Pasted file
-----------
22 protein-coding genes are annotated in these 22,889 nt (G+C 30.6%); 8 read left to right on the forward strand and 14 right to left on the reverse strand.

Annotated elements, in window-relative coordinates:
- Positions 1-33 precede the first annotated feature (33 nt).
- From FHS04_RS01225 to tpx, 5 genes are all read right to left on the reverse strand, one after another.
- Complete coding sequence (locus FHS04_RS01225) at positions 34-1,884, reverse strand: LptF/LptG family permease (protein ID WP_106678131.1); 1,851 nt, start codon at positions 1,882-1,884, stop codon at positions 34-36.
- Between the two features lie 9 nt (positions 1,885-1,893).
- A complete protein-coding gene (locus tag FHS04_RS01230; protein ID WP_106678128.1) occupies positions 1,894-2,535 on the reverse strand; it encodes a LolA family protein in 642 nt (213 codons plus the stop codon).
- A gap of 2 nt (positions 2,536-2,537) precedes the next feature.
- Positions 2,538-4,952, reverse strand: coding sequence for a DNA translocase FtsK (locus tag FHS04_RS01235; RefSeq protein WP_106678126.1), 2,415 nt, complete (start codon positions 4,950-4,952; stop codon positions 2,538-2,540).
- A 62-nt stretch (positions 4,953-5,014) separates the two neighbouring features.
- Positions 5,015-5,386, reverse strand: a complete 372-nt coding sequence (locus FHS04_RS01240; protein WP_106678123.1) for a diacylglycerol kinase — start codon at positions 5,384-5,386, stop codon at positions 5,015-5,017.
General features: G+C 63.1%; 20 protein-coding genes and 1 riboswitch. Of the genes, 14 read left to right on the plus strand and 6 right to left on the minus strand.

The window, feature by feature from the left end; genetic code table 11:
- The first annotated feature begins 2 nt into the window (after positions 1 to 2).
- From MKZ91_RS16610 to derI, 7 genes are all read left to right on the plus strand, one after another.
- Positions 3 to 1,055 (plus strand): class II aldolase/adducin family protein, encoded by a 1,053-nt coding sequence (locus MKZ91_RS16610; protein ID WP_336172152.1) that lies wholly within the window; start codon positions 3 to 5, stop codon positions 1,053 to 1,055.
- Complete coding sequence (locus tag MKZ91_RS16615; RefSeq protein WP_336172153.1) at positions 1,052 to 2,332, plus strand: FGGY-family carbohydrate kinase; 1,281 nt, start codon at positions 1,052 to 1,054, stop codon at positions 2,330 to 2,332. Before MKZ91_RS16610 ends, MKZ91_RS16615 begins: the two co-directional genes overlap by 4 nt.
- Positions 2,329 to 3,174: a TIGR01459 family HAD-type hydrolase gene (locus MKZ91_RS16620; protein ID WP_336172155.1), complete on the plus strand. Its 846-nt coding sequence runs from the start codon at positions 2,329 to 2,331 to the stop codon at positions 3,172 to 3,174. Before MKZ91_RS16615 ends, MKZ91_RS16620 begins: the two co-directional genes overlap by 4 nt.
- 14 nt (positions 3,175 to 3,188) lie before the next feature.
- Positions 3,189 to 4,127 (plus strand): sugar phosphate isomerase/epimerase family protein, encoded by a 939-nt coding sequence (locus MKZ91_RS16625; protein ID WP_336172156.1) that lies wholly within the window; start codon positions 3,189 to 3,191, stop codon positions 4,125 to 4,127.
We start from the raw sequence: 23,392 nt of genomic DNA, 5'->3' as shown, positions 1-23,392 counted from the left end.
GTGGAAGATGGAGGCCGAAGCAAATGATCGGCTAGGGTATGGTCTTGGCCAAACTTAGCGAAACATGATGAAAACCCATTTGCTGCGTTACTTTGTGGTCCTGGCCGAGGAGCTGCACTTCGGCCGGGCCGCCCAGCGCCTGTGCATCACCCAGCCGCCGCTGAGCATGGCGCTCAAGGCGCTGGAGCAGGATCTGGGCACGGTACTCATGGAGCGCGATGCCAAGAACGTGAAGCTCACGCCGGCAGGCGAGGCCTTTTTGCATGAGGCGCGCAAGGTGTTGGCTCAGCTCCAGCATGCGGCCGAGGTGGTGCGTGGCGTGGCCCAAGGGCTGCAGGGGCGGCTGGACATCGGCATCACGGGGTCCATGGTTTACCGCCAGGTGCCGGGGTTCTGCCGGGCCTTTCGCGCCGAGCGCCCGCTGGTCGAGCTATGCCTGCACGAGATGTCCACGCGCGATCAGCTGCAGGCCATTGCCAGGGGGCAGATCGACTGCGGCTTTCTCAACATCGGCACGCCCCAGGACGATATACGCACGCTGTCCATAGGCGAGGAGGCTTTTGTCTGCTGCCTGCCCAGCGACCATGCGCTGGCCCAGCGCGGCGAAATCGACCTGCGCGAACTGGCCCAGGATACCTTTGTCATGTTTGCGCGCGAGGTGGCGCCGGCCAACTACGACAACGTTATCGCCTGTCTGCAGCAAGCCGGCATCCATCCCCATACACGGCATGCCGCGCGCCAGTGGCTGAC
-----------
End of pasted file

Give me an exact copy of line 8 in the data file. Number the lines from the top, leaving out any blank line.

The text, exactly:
- A gap of 2 nt (positions 2,536-2,537) precedes the next feature.